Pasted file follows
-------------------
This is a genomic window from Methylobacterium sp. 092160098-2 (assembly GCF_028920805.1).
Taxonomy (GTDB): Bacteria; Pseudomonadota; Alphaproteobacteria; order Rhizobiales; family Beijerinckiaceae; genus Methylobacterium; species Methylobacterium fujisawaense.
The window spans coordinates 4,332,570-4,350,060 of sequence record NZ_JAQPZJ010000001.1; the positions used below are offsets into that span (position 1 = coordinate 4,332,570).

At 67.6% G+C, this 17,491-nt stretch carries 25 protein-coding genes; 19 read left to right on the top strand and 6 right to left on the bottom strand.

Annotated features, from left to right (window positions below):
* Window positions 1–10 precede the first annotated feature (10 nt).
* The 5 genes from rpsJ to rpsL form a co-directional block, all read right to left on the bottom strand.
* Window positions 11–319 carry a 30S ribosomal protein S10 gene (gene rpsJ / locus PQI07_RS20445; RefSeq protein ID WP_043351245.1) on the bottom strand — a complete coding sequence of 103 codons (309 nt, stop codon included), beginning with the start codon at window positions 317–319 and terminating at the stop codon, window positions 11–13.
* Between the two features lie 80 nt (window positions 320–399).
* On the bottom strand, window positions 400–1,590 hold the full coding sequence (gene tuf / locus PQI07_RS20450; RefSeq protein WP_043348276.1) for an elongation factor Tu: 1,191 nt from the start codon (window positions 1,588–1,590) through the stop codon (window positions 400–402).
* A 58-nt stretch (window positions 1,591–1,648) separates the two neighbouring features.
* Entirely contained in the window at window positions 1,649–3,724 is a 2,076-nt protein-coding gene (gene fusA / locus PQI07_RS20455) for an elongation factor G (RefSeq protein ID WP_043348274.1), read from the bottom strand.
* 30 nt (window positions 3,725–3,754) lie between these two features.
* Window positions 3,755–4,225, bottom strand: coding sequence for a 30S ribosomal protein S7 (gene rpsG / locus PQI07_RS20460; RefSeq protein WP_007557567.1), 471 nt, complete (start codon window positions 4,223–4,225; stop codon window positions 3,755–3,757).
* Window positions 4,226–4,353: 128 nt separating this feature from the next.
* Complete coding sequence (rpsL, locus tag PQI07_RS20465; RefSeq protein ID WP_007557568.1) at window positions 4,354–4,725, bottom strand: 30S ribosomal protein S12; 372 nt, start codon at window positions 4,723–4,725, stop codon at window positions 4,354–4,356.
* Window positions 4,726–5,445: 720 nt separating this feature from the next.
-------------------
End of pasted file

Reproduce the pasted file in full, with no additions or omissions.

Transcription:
This is a genomic window from Methylobacterium sp. 092160098-2 (assembly GCF_028920805.1).
Taxonomy (GTDB): Bacteria; Pseudomonadota; Alphaproteobacteria; order Rhizobiales; family Beijerinckiaceae; genus Methylobacterium; species Methylobacterium fujisawaense.
The window spans coordinates 4,332,570-4,350,060 of sequence record NZ_JAQPZJ010000001.1; the positions used below are offsets into that span (position 1 = coordinate 4,332,570).

At 67.6% G+C, this 17,491-nt stretch carries 25 protein-coding genes; 19 read left to right on the top strand and 6 right to left on the bottom strand.

Annotated features, from left to right (window positions below):
* Window positions 1–10 precede the first annotated feature (10 nt).
* The 5 genes from rpsJ to rpsL form a co-directional block, all read right to left on the bottom strand.
* Window positions 11–319 carry a 30S ribosomal protein S10 gene (gene rpsJ / locus PQI07_RS20445; RefSeq protein ID WP_043351245.1) on the bottom strand — a complete coding sequence of 103 codons (309 nt, stop codon included), beginning with the start codon at window positions 317–319 and terminating at the stop codon, window positions 11–13.
* Between the two features lie 80 nt (window positions 320–399).
* On the bottom strand, window positions 400–1,590 hold the full coding sequence (gene tuf / locus PQI07_RS20450; RefSeq protein WP_043348276.1) for an elongation factor Tu: 1,191 nt from the start codon (window positions 1,588–1,590) through the stop codon (window positions 400–402).
* A 58-nt stretch (window positions 1,591–1,648) separates the two neighbouring features.
* Entirely contained in the window at window positions 1,649–3,724 is a 2,076-nt protein-coding gene (gene fusA / locus PQI07_RS20455) for an elongation factor G (RefSeq protein ID WP_043348274.1), read from the bottom strand.
* 30 nt (window positions 3,725–3,754) lie between these two features.
* Window positions 3,755–4,225, bottom strand: coding sequence for a 30S ribosomal protein S7 (gene rpsG / locus PQI07_RS20460; RefSeq protein WP_007557567.1), 471 nt, complete (start codon window positions 4,223–4,225; stop codon window positions 3,755–3,757).
* Window positions 4,226–4,353: 128 nt separating this feature from the next.
* Complete coding sequence (rpsL, locus tag PQI07_RS20465; RefSeq protein ID WP_007557568.1) at window positions 4,354–4,725, bottom strand: 30S ribosomal protein S12; 372 nt, start codon at window positions 4,723–4,725, stop codon at window positions 4,354–4,356.
* Window positions 4,726–5,445: 720 nt separating this feature from the next.